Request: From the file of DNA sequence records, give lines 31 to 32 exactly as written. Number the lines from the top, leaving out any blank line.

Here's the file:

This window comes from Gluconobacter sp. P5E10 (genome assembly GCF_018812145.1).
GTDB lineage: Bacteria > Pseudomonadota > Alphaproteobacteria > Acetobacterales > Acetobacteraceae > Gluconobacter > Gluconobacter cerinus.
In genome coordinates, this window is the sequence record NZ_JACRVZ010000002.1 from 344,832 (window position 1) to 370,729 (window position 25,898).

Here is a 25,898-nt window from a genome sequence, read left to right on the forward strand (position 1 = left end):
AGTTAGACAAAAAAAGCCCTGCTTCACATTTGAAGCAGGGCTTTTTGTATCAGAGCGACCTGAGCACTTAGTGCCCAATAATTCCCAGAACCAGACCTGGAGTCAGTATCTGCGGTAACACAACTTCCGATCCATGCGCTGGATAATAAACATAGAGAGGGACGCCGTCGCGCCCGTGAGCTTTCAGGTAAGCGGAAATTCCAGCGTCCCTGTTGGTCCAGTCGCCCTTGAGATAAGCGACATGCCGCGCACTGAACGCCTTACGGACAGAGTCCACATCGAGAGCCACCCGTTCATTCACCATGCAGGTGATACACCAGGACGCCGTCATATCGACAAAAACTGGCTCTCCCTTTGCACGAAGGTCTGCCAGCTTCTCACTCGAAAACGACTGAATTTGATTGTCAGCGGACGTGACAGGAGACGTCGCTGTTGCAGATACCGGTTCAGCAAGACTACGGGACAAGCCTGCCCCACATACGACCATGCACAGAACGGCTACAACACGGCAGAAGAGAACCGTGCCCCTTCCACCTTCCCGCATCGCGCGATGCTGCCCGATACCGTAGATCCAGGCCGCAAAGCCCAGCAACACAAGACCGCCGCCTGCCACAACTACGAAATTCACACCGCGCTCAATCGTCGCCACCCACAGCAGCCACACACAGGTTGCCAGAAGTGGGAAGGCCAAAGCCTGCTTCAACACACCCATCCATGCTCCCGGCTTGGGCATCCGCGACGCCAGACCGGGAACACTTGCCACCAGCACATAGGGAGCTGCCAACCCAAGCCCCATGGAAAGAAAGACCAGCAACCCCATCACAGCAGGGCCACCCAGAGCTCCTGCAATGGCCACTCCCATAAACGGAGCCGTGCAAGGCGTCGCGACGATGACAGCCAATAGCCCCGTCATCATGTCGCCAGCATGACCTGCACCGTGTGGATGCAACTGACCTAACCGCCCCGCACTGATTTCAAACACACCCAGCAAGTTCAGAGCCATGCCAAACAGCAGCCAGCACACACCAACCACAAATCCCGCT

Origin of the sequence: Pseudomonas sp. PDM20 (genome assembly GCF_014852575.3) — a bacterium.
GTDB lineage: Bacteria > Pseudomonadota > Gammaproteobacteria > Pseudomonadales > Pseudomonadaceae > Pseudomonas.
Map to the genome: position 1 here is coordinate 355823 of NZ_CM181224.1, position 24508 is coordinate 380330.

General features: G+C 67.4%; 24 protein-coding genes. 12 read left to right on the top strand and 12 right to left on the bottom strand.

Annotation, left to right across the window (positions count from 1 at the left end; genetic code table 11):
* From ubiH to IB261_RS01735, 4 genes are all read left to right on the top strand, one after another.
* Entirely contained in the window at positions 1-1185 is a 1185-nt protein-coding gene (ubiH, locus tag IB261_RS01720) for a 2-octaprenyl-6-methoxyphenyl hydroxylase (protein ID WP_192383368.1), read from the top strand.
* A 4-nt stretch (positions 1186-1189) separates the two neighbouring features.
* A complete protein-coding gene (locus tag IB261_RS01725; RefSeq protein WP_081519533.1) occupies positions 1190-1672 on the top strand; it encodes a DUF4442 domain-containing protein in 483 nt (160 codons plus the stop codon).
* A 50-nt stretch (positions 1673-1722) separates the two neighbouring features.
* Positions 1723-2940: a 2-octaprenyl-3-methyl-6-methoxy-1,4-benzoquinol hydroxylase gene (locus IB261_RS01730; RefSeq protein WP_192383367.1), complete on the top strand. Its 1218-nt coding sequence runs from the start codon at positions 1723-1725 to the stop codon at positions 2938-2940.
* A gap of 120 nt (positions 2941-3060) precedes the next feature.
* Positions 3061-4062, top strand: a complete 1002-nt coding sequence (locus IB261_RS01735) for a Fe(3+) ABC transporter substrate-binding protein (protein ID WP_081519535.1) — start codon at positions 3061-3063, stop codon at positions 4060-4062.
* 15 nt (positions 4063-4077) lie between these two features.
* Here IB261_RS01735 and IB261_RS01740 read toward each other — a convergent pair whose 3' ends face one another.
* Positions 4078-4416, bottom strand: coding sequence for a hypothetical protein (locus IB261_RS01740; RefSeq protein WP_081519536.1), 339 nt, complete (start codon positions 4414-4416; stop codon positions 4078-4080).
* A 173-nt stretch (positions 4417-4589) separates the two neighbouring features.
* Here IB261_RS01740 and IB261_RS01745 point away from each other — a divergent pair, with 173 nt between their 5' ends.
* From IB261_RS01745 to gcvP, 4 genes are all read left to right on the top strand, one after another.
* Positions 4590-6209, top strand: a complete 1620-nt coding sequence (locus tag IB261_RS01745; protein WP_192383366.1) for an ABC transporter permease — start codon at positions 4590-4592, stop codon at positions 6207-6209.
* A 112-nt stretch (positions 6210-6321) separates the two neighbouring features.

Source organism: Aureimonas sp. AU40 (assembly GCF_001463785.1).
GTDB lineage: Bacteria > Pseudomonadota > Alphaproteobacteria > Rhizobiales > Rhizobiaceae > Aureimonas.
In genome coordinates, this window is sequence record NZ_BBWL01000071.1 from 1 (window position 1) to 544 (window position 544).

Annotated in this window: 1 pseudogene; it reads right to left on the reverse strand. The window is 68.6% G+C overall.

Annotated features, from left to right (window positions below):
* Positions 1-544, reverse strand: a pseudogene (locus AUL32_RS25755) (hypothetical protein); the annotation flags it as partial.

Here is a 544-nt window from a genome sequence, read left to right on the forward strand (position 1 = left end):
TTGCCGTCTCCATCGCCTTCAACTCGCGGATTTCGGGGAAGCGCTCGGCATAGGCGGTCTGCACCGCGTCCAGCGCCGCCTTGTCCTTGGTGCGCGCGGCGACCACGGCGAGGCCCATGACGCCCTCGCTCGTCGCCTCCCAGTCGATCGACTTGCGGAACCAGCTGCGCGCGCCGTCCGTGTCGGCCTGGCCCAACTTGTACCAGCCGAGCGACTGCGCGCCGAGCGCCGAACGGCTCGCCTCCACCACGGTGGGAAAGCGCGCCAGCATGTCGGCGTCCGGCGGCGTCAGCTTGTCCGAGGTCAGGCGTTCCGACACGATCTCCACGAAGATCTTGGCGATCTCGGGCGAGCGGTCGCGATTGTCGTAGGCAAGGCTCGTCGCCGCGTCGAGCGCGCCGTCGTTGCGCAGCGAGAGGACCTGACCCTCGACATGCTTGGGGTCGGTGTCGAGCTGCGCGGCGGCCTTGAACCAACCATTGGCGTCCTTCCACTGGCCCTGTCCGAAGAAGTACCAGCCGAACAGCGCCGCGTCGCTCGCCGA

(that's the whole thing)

Annotated features, from left to right (window positions below):
* Positions 1-544, reverse strand: a pseudogene (locus AUL32_RS25755) (hypothetical protein); the annotation flags it as partial.